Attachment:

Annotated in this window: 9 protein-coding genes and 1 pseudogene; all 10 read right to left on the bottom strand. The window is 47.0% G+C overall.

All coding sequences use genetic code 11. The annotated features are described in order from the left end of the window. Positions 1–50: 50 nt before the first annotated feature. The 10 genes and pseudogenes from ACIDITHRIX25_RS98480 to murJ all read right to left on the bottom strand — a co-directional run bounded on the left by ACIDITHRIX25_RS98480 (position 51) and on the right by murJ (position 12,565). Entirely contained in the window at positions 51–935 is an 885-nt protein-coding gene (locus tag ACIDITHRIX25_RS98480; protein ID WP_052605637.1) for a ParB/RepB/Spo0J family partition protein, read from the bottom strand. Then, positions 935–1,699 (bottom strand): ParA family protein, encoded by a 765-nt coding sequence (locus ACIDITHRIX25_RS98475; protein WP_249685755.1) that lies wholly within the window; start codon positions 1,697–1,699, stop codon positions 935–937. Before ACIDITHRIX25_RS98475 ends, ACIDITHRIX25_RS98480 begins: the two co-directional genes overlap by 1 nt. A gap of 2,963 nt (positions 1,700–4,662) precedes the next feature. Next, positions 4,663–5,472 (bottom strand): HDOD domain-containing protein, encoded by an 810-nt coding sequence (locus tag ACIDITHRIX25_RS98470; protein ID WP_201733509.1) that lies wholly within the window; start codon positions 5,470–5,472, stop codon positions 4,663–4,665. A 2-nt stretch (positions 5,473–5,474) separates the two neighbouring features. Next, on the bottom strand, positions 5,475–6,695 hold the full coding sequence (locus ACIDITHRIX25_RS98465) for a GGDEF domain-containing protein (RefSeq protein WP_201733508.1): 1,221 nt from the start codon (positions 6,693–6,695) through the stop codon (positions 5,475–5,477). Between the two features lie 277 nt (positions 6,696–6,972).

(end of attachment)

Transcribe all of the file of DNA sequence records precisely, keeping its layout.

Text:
Annotated in this window: 9 protein-coding genes and 1 pseudogene; all 10 read right to left on the bottom strand. The window is 47.0% G+C overall.

All coding sequences use genetic code 11. The annotated features are described in order from the left end of the window. Positions 1–50: 50 nt before the first annotated feature. The 10 genes and pseudogenes from ACIDITHRIX25_RS98480 to murJ all read right to left on the bottom strand — a co-directional run bounded on the left by ACIDITHRIX25_RS98480 (position 51) and on the right by murJ (position 12,565). Entirely contained in the window at positions 51–935 is an 885-nt protein-coding gene (locus tag ACIDITHRIX25_RS98480; protein ID WP_052605637.1) for a ParB/RepB/Spo0J family partition protein, read from the bottom strand. Then, positions 935–1,699 (bottom strand): ParA family protein, encoded by a 765-nt coding sequence (locus ACIDITHRIX25_RS98475; protein WP_249685755.1) that lies wholly within the window; start codon positions 1,697–1,699, stop codon positions 935–937. Before ACIDITHRIX25_RS98475 ends, ACIDITHRIX25_RS98480 begins: the two co-directional genes overlap by 1 nt. A gap of 2,963 nt (positions 1,700–4,662) precedes the next feature. Next, positions 4,663–5,472 (bottom strand): HDOD domain-containing protein, encoded by an 810-nt coding sequence (locus tag ACIDITHRIX25_RS98470; protein ID WP_201733509.1) that lies wholly within the window; start codon positions 5,470–5,472, stop codon positions 4,663–4,665. A 2-nt stretch (positions 5,473–5,474) separates the two neighbouring features. Next, on the bottom strand, positions 5,475–6,695 hold the full coding sequence (locus ACIDITHRIX25_RS98465) for a GGDEF domain-containing protein (RefSeq protein WP_201733508.1): 1,221 nt from the start codon (positions 6,693–6,695) through the stop codon (positions 5,475–5,477). Between the two features lie 277 nt (positions 6,696–6,972).